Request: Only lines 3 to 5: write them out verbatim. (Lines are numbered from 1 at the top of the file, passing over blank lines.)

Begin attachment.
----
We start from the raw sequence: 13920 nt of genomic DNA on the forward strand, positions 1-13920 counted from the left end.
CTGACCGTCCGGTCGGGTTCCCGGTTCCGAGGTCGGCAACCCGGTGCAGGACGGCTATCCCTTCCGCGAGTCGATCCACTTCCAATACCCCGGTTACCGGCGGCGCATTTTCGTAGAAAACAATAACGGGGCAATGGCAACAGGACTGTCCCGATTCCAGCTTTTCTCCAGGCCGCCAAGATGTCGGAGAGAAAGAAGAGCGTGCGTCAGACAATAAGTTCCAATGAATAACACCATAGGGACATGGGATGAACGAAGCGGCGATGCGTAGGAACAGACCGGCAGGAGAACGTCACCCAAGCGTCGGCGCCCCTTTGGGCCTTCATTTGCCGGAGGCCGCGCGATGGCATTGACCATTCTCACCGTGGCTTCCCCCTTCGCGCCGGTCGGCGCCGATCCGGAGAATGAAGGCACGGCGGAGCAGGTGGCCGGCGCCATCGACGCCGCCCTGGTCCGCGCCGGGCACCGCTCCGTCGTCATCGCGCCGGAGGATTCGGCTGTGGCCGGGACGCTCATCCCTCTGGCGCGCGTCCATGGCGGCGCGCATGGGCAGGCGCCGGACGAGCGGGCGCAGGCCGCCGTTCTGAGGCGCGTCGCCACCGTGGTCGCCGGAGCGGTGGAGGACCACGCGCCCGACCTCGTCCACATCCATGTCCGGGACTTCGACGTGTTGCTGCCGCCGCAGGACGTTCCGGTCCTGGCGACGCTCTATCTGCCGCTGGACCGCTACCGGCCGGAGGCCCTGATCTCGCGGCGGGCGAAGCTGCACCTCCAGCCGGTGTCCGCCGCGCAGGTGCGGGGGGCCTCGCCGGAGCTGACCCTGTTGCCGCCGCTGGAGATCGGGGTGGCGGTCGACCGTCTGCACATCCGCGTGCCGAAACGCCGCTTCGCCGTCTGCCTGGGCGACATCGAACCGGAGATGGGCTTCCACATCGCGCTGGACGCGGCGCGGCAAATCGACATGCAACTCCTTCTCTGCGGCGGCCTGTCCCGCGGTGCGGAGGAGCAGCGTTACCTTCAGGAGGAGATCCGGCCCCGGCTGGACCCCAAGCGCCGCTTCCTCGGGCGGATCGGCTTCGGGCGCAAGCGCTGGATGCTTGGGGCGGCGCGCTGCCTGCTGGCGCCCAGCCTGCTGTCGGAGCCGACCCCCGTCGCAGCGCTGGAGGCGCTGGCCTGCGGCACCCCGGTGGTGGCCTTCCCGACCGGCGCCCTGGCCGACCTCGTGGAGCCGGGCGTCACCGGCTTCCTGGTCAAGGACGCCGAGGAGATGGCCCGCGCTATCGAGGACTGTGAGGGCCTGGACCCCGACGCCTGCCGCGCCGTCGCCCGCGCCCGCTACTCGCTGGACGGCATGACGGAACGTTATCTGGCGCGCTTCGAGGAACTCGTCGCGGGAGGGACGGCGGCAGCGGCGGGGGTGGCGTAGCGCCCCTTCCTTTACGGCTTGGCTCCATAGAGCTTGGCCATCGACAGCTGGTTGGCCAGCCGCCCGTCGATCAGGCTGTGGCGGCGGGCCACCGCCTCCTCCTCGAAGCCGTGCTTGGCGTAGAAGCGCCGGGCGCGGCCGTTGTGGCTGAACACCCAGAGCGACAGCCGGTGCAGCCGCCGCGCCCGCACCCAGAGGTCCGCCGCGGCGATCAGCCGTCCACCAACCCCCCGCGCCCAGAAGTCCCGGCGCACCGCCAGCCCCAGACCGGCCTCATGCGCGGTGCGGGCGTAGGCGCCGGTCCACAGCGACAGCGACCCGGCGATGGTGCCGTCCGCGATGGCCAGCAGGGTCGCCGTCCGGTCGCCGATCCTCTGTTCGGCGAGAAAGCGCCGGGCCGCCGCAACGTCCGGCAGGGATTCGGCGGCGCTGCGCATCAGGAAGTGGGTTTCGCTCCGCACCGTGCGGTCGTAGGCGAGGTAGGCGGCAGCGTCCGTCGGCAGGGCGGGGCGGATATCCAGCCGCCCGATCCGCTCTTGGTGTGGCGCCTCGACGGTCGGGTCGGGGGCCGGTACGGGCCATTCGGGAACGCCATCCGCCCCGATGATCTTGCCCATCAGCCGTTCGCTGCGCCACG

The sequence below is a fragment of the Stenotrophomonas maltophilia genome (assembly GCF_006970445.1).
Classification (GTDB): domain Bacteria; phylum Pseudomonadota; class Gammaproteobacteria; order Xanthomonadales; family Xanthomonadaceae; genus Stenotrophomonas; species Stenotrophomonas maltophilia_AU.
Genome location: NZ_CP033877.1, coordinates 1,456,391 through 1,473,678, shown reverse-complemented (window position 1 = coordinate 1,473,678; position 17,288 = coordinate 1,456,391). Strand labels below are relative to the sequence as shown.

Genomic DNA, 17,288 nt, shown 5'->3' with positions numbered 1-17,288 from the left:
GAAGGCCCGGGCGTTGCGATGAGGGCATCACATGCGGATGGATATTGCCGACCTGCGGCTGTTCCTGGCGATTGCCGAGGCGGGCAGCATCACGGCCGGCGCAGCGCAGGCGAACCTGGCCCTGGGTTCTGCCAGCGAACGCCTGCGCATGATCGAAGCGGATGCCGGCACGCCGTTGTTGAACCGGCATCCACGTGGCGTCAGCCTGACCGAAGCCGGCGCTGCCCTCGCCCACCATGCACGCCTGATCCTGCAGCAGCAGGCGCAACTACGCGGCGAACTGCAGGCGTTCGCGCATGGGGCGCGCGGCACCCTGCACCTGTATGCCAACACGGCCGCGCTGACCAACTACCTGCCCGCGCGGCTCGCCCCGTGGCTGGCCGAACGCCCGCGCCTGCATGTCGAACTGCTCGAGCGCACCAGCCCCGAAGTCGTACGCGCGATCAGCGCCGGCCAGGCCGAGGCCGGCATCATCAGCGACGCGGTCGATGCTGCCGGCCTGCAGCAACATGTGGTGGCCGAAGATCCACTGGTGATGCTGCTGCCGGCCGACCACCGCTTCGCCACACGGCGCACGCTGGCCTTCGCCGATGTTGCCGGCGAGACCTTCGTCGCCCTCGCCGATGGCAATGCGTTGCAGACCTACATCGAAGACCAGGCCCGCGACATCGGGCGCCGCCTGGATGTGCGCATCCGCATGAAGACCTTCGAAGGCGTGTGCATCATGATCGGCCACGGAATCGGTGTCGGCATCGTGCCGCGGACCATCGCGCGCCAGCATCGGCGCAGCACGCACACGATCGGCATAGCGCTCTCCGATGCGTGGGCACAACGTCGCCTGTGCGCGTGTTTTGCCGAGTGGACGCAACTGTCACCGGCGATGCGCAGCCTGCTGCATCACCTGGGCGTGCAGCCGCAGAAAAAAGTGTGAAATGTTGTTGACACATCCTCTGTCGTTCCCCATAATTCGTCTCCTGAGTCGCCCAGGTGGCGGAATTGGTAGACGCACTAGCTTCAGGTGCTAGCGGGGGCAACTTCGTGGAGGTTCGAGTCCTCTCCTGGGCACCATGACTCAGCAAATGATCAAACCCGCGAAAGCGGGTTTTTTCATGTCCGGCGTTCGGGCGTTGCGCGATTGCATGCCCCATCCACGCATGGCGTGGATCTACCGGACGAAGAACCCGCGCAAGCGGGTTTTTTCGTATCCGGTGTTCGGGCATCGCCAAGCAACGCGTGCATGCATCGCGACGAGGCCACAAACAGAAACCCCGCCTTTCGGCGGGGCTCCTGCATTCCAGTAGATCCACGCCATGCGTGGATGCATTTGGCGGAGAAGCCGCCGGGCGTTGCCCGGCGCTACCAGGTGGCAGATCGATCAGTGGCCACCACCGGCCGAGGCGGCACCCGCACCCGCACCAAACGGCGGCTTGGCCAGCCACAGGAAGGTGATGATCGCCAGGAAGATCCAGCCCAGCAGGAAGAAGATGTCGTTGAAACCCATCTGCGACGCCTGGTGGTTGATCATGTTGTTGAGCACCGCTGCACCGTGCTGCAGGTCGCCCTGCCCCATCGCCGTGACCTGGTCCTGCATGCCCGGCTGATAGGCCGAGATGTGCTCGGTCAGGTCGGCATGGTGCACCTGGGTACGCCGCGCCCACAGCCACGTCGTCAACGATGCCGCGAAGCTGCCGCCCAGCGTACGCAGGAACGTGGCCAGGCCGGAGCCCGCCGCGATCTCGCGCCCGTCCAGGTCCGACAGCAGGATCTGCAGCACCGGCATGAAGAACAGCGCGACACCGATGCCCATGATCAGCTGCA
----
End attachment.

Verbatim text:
The sequence below is a fragment of the Stenotrophomonas maltophilia genome (assembly GCF_006970445.1).
Classification (GTDB): domain Bacteria; phylum Pseudomonadota; class Gammaproteobacteria; order Xanthomonadales; family Xanthomonadaceae; genus Stenotrophomonas; species Stenotrophomonas maltophilia_AU.
Genome location: NZ_CP033877.1, coordinates 1,456,391 through 1,473,678, shown reverse-complemented (window position 1 = coordinate 1,473,678; position 17,288 = coordinate 1,456,391). Strand labels below are relative to the sequence as shown.